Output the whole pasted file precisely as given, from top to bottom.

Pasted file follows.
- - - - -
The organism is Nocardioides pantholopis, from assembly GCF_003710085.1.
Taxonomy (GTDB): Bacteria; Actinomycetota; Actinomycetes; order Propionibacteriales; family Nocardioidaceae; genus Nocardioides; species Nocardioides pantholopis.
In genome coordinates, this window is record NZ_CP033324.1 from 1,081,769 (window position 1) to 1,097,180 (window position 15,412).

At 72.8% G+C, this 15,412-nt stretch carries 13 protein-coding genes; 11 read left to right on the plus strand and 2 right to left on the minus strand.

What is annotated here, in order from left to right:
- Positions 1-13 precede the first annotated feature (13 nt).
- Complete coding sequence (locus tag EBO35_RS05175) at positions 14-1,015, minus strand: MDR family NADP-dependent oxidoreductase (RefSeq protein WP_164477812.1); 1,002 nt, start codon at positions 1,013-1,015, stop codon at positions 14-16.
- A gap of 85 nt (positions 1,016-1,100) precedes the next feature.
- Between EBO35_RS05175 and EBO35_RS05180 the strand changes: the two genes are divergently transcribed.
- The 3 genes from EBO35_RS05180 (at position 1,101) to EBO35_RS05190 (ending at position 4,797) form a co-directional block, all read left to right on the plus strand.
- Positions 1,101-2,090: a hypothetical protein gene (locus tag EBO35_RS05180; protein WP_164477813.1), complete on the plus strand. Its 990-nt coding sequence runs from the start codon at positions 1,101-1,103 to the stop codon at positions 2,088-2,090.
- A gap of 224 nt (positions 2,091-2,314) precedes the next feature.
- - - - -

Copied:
The organism is Nocardioides pantholopis, from assembly GCF_003710085.1.
Taxonomy (GTDB): Bacteria; Actinomycetota; Actinomycetes; order Propionibacteriales; family Nocardioidaceae; genus Nocardioides; species Nocardioides pantholopis.
In genome coordinates, this window is record NZ_CP033324.1 from 1,081,769 (window position 1) to 1,097,180 (window position 15,412).

At 72.8% G+C, this 15,412-nt stretch carries 13 protein-coding genes; 11 read left to right on the plus strand and 2 right to left on the minus strand.

What is annotated here, in order from left to right:
- Positions 1-13 precede the first annotated feature (13 nt).
- Complete coding sequence (locus tag EBO35_RS05175) at positions 14-1,015, minus strand: MDR family NADP-dependent oxidoreductase (RefSeq protein WP_164477812.1); 1,002 nt, start codon at positions 1,013-1,015, stop codon at positions 14-16.
- A gap of 85 nt (positions 1,016-1,100) precedes the next feature.
- Between EBO35_RS05175 and EBO35_RS05180 the strand changes: the two genes are divergently transcribed.
- The 3 genes from EBO35_RS05180 (at position 1,101) to EBO35_RS05190 (ending at position 4,797) form a co-directional block, all read left to right on the plus strand.
- Positions 1,101-2,090: a hypothetical protein gene (locus tag EBO35_RS05180; protein WP_164477813.1), complete on the plus strand. Its 990-nt coding sequence runs from the start codon at positions 1,101-1,103 to the stop codon at positions 2,088-2,090.
- A gap of 224 nt (positions 2,091-2,314) precedes the next feature.